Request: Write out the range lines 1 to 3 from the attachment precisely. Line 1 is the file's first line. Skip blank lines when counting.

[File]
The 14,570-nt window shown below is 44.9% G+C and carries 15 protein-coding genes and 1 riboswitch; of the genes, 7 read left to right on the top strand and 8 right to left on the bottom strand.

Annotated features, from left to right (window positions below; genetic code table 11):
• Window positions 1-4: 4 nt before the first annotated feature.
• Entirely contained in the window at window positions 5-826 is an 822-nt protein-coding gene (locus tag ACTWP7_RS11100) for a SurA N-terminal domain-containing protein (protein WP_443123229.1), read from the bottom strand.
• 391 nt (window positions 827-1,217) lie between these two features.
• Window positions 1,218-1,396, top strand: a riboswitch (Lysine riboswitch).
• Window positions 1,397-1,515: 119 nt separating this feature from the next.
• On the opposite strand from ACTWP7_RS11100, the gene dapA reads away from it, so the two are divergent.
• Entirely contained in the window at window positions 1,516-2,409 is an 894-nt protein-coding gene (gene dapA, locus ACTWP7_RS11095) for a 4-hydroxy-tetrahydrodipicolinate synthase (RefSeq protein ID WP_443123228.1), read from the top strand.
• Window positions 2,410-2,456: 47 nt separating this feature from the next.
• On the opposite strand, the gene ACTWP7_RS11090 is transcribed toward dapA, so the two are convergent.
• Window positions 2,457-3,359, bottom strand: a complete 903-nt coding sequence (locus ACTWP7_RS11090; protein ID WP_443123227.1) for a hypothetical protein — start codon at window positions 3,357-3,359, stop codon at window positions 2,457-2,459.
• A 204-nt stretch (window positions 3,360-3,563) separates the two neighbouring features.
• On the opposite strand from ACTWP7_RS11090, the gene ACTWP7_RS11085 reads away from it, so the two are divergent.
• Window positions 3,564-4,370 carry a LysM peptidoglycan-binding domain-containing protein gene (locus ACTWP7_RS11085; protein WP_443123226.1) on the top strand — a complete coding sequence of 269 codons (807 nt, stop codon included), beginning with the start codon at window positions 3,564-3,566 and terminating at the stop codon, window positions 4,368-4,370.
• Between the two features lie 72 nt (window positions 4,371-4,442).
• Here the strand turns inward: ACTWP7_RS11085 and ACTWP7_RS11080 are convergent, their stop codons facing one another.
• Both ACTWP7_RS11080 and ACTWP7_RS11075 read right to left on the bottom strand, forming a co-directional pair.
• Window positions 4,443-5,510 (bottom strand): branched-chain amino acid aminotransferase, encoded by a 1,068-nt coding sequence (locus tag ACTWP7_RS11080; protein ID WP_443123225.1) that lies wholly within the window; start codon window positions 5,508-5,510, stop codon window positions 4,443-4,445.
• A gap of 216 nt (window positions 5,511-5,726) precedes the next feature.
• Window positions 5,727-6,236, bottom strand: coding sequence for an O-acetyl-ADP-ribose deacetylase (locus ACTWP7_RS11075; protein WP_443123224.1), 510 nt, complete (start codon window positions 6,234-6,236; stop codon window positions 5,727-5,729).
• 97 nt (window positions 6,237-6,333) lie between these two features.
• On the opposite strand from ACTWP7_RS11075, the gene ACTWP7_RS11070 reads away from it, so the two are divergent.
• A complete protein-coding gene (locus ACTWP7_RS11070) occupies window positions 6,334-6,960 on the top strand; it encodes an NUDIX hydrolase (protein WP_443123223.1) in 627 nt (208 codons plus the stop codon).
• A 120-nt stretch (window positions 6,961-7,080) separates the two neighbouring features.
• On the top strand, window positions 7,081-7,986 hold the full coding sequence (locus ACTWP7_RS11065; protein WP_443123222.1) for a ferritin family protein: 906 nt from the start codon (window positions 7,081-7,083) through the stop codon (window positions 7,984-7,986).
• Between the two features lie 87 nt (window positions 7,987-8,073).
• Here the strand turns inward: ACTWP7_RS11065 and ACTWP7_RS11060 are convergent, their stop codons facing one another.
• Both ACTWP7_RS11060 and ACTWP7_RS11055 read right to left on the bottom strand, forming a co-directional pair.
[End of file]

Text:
The 14,570-nt window shown below is 44.9% G+C and carries 15 protein-coding genes and 1 riboswitch; of the genes, 7 read left to right on the top strand and 8 right to left on the bottom strand.

Annotated features, from left to right (window positions below; genetic code table 11):
• Window positions 1-4: 4 nt before the first annotated feature.